Global Competitiveness-Getting the U.S. back on Track

*This is my book report for reading Global Competitiveness-Getting the U.S. back on Track.

*This is a book written by some worrying people in the late 1980s about the seemingly likely decline of the United States. They were afraid that the U.S. was losing its competitive edge out to its international competitors, such as Japan and Germany. (Of course, no China-relating issues were mentioned in the first chapter depicting those days when Japan was the star performer, except the fact that China was one of the biggest exporters of immigrants to the U.S.) In the first chapter, author Richard D. Lamm insisted that everything in the U.S. ranging from its legal system to its political system, tax system, and even Americans’ “hubris” be changed to regain the U.S. dominance over its competitors. The United States needs a “generation” to conduct institutional before it can lead in the pack again, he declared.

Well, it sounds quite strange to me. What I knew was that in the 1990s the United States led a revolution called Information Technology that saw a nearly decade of strong economic growth in the U.S. It did not, as Lamm believed, take a whole generation for the country to lead the world again.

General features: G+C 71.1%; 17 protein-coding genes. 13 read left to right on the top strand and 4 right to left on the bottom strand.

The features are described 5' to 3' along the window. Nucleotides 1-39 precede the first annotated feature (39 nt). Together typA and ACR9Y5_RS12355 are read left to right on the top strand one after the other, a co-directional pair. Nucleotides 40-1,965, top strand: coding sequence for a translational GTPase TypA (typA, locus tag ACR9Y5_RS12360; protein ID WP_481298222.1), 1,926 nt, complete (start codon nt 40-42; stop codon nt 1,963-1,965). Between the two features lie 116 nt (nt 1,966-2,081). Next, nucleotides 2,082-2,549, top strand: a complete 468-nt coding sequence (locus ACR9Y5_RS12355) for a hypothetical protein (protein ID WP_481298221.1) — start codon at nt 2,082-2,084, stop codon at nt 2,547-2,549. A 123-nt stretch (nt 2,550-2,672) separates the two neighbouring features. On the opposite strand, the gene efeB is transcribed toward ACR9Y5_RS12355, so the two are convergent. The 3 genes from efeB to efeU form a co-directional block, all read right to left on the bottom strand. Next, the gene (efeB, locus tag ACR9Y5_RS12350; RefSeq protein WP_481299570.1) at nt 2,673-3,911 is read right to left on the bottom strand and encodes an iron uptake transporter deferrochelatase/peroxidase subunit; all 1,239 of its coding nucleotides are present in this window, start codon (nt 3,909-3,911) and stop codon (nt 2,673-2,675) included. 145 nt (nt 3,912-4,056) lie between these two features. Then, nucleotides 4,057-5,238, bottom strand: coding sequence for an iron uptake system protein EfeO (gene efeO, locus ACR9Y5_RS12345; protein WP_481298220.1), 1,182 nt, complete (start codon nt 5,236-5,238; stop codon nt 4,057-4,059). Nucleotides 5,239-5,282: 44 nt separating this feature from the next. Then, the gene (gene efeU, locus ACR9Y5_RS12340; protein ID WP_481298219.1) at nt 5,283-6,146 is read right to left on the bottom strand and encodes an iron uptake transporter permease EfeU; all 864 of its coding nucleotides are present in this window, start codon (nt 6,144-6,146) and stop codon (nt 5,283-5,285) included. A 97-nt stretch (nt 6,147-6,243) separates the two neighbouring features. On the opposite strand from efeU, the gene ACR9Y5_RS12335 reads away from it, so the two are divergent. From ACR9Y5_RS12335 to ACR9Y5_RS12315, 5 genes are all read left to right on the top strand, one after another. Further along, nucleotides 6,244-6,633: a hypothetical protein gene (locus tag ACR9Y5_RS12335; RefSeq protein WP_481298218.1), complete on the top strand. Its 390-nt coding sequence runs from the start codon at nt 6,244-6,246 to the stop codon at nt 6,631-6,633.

The book was published in 1988 and probably had been in the making during the 1980s. Things happened beyond his wildest dreams almost in the wake of the book’s publication. In the 1990s, things tipped in favor of the U.S. productivity and economy though its institutions or problems remained there, which he clamored to change or correct.

What on earth happened after the publication of Global Competitiveness-Getting the U.S. back on Track? The awfully sounding predictions, having a doomsday-of-the-U.S. air to them, made in the book proved upside down. I will read other books to find it out. But, as the first step, let me see what about the U.S. made Lamms squirm so uneasily in their chairs in the whole 1980s.

(Considering the upside down predictions, I have one more point to add, that is, predictions are no more than predictions. They just charter future changes based on current changes. They are all about changes. So, if predictions go awry, I’m amused, instead of amazed. They also remind me of the recent “Peaceful Rise of China”. Will it last? Is it something we can take for granted? What can hinder it, stop it, or even reverse it?)

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